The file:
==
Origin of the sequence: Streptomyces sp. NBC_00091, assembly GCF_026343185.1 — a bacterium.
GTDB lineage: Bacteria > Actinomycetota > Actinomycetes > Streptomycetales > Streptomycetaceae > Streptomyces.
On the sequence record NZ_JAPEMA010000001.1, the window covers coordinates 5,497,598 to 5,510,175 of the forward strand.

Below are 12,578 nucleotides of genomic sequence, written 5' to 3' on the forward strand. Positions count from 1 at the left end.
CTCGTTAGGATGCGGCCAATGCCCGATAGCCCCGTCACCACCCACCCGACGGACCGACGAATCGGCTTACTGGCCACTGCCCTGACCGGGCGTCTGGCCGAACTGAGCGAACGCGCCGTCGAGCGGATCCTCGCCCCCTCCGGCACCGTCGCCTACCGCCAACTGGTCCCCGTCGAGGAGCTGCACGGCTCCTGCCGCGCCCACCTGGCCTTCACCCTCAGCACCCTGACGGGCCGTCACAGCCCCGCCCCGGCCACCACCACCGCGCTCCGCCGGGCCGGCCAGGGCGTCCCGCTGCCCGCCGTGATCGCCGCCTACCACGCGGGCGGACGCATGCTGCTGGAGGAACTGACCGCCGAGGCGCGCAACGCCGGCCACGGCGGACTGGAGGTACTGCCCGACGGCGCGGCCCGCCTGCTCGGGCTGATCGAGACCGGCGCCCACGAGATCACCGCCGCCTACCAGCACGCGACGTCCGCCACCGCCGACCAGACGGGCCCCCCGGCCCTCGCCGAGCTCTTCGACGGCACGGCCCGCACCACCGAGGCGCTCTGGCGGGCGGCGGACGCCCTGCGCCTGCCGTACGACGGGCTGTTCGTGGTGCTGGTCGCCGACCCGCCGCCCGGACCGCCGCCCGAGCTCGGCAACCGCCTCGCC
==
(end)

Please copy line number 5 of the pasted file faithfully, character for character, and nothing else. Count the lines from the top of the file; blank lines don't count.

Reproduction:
CTCGTTAGGATGCGGCCAATGCCCGATAGCCCCGTCACCACCCACCCGACGGACCGACGAATCGGCTTACTGGCCACTGCCCTGACCGGGCGTCTGGCCGAACTGAGCGAACGCGCCGTCGAGCGGATCCTCGCCCCCTCCGGCACCGTCGCCTACCGCCAACTGGTCCCCGTCGAGGAGCTGCACGGCTCCTGCCGCGCCCACCTGGCCTTCACCCTCAGCACCCTGACGGGCCGTCACAGCCCCGCCCCGGCCACCACCACCGCGCTCCGCCGGGCCGGCCAGGGCGTCCCGCTGCCCGCCGTGATCGCCGCCTACCACGCGGGCGGACGCATGCTGCTGGAGGAACTGACCGCCGAGGCGCGCAACGCCGGCCACGGCGGACTGGAGGTACTGCCCGACGGCGCGGCCCGCCTGCTCGGGCTGATCGAGACCGGCGCCCACGAGATCACCGCCGCCTACCAGCACGCGACGTCCGCCACCGCCGACCAGACGGGCCCCCCGGCCCTCGCCGAGCTCTTCGACGGCACGGCCCGCACCACCGAGGCGCTCTGGCGGGCGGCGGACGCCCTGCGCCTGCCGTACGACGGGCTGTTCGTGGTGCTGGTCGCCGACCCGCCGCCCGGACCGCCGCCCGAGCTCGGCAACCGCCTCGCC